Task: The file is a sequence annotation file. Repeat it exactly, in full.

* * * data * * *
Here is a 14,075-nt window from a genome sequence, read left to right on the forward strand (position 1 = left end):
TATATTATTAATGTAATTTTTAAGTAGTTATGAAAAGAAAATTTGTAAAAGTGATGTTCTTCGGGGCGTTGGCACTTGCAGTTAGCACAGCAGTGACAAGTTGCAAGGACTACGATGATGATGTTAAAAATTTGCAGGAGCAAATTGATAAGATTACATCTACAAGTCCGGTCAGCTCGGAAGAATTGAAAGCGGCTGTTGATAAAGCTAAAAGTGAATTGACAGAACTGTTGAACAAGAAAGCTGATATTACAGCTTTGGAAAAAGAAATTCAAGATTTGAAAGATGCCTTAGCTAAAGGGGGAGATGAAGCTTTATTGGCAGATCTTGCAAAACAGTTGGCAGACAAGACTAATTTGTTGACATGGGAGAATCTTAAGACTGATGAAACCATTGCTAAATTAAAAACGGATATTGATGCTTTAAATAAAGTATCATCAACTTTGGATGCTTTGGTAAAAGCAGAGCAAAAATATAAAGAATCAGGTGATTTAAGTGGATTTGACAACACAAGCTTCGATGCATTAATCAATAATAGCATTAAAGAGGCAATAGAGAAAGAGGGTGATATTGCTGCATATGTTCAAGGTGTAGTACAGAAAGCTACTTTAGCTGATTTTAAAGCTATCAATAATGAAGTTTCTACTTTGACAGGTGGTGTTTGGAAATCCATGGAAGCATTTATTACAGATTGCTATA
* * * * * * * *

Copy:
Here is a 14,075-nt window from a genome sequence, read left to right on the forward strand (position 1 = left end):
TATATTATTAATGTAATTTTTAAGTAGTTATGAAAAGAAAATTTGTAAAAGTGATGTTCTTCGGGGCGTTGGCACTTGCAGTTAGCACAGCAGTGACAAGTTGCAAGGACTACGATGATGATGTTAAAAATTTGCAGGAGCAAATTGATAAGATTACATCTACAAGTCCGGTCAGCTCGGAAGAATTGAAAGCGGCTGTTGATAAAGCTAAAAGTGAATTGACAGAACTGTTGAACAAGAAAGCTGATATTACAGCTTTGGAAAAAGAAATTCAAGATTTGAAAGATGCCTTAGCTAAAGGGGGAGATGAAGCTTTATTGGCAGATCTTGCAAAACAGTTGGCAGACAAGACTAATTTGTTGACATGGGAGAATCTTAAGACTGATGAAACCATTGCTAAATTAAAAACGGATATTGATGCTTTAAATAAAGTATCATCAACTTTGGATGCTTTGGTAAAAGCAGAGCAAAAATATAAAGAATCAGGTGATTTAAGTGGATTTGACAACACAAGCTTCGATGCATTAATCAATAATAGCATTAAAGAGGCAATAGAGAAAGAGGGTGATATTGCTGCATATGTTCAAGGTGTAGTACAGAAAGCTACTTTAGCTGATTTTAAAGCTATCAATAATGAAGTTTCTACTTTGACAGGTGGTGTTTGGAAATCCATGGAAGCATTTATTACAGATTGCTATA